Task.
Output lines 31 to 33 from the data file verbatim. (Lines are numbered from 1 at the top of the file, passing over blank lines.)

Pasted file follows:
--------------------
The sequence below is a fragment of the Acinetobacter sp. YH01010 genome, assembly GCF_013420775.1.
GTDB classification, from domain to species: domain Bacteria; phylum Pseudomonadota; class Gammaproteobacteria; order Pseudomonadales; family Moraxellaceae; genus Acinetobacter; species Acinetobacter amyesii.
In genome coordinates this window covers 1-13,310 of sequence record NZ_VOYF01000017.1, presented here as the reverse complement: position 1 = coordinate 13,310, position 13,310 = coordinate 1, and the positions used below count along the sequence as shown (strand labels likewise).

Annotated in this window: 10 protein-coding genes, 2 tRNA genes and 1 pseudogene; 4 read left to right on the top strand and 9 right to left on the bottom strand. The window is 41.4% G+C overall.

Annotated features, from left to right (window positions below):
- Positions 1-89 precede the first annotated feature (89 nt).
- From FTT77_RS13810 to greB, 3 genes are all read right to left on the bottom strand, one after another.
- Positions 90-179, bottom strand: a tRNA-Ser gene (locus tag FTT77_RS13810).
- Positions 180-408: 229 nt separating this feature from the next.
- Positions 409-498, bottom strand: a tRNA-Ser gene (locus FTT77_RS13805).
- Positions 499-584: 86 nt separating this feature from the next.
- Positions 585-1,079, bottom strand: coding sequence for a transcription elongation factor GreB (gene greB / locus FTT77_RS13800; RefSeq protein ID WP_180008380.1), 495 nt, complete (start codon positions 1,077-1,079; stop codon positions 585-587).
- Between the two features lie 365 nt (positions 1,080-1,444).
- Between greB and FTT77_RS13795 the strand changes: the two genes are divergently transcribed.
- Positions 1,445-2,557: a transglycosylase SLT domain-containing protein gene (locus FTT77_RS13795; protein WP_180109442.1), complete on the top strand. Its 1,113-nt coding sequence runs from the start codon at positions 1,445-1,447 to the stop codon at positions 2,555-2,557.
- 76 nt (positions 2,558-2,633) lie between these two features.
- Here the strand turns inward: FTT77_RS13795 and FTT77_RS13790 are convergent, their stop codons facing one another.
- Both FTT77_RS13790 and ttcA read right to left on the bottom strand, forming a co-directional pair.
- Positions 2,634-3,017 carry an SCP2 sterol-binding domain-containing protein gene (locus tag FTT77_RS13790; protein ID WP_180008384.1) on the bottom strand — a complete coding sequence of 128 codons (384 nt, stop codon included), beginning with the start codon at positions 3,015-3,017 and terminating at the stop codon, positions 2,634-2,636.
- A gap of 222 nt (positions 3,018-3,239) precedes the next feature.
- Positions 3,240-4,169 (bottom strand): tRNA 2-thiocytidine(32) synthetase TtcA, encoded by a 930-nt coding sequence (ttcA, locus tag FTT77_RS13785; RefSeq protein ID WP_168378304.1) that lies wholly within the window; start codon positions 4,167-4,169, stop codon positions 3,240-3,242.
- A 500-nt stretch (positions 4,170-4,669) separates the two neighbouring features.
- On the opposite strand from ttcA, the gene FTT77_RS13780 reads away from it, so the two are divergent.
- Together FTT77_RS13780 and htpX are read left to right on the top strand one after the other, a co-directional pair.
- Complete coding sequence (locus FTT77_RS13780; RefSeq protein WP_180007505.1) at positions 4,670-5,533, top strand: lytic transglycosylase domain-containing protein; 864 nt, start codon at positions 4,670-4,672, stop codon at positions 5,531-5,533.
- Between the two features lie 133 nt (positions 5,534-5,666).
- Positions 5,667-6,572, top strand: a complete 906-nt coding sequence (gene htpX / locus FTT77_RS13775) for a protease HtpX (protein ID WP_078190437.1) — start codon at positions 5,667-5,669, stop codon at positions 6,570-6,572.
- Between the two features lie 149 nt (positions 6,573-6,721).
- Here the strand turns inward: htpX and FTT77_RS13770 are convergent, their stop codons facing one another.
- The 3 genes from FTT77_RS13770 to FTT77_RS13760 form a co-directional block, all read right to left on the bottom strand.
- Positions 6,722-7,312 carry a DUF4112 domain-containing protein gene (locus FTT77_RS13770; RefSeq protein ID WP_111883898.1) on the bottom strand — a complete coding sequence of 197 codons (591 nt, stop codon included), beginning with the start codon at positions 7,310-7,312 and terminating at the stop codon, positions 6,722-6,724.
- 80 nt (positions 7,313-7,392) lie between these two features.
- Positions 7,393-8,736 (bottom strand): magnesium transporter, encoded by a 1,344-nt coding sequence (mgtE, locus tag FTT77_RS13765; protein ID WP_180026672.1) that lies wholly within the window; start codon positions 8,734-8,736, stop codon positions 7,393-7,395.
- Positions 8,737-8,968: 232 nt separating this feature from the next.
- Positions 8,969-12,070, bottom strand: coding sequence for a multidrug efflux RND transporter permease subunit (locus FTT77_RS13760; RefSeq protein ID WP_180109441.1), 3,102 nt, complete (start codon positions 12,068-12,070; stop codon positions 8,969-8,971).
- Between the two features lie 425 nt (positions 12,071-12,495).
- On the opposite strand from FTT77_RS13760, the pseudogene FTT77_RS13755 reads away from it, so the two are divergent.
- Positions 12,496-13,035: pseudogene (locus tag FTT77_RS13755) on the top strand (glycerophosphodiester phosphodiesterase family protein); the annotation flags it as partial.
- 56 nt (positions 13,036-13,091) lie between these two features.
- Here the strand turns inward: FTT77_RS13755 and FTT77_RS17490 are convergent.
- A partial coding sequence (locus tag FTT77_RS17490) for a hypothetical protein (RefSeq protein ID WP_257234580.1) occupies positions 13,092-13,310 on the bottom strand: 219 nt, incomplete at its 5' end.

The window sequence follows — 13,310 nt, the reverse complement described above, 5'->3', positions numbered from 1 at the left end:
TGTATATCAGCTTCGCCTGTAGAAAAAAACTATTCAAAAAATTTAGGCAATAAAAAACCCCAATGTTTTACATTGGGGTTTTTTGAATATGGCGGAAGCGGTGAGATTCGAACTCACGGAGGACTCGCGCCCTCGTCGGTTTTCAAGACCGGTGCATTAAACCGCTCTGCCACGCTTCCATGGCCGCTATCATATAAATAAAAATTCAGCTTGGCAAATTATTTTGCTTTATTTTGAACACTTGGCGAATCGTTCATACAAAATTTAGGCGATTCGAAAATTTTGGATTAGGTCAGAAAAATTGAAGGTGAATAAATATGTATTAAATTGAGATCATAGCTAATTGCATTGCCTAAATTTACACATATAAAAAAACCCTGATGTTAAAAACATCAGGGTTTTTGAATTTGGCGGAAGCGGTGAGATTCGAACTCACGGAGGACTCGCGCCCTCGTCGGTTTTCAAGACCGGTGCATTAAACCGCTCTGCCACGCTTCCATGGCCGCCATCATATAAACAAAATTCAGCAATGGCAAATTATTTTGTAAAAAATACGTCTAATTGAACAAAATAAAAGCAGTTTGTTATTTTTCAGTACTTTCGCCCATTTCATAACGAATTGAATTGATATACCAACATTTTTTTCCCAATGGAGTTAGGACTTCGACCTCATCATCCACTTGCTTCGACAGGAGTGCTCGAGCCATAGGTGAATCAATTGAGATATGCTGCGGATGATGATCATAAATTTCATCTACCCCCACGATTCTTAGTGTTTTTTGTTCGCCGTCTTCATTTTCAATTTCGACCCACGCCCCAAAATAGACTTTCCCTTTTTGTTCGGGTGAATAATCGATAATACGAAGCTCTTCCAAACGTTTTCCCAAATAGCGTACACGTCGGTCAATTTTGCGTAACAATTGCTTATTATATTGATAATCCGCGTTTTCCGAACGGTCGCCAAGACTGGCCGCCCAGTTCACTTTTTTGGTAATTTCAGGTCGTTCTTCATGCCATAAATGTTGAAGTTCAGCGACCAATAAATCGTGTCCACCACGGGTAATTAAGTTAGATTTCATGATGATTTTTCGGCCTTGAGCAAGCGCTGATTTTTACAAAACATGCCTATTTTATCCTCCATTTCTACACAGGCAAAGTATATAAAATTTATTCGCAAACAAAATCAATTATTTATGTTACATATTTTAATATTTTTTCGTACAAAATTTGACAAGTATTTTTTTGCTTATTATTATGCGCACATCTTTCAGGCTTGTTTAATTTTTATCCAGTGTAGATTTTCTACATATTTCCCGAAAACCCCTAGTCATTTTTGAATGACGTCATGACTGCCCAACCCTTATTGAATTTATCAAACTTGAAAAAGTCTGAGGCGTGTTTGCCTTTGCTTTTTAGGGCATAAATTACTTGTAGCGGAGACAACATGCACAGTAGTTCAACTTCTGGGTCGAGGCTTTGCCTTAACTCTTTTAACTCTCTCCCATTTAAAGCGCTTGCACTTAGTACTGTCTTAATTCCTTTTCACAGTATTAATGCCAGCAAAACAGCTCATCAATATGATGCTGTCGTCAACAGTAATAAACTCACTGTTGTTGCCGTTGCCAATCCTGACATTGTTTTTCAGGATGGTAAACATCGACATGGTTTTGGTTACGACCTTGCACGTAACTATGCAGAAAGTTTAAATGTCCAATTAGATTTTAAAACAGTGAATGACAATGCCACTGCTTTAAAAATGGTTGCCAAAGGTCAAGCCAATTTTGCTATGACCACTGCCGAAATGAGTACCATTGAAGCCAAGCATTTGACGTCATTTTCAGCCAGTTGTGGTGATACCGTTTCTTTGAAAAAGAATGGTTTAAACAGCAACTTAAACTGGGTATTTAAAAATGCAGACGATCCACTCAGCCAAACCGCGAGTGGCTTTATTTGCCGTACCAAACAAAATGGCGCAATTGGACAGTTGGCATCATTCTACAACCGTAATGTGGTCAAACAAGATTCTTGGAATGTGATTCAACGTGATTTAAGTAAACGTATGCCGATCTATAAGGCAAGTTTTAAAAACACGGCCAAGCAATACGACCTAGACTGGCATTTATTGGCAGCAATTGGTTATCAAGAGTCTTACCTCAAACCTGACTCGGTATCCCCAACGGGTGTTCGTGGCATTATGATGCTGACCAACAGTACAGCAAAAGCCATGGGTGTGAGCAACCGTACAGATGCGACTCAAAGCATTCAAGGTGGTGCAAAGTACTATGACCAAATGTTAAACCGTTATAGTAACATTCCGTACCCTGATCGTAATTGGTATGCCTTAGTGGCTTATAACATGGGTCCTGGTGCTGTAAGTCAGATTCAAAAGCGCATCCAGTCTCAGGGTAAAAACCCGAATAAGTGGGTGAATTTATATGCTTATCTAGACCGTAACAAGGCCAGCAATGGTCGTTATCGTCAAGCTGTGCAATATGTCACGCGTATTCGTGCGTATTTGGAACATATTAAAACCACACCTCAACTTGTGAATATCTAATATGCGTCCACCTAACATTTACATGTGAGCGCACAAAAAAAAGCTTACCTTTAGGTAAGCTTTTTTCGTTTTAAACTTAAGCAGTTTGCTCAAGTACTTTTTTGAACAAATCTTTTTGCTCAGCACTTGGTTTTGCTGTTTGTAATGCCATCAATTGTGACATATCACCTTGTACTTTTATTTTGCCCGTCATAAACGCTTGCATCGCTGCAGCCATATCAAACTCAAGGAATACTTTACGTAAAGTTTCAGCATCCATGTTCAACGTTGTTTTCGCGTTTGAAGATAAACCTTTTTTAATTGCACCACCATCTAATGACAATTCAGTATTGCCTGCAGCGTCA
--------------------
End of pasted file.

- Positions 6,722-7,312 carry a DUF4112 domain-containing protein gene (locus FTT77_RS13770; RefSeq protein ID WP_111883898.1) on the bottom strand — a complete coding sequence of 197 codons (591 nt, stop codon included), beginning with the start codon at positions 7,310-7,312 and terminating at the stop codon, positions 6,722-6,724.
- 80 nt (positions 7,313-7,392) lie between these two features.
- Positions 7,393-8,736 (bottom strand): magnesium transporter, encoded by a 1,344-nt coding sequence (mgtE, locus tag FTT77_RS13765; protein ID WP_180026672.1) that lies wholly within the window; start codon positions 8,734-8,736, stop codon positions 7,393-7,395.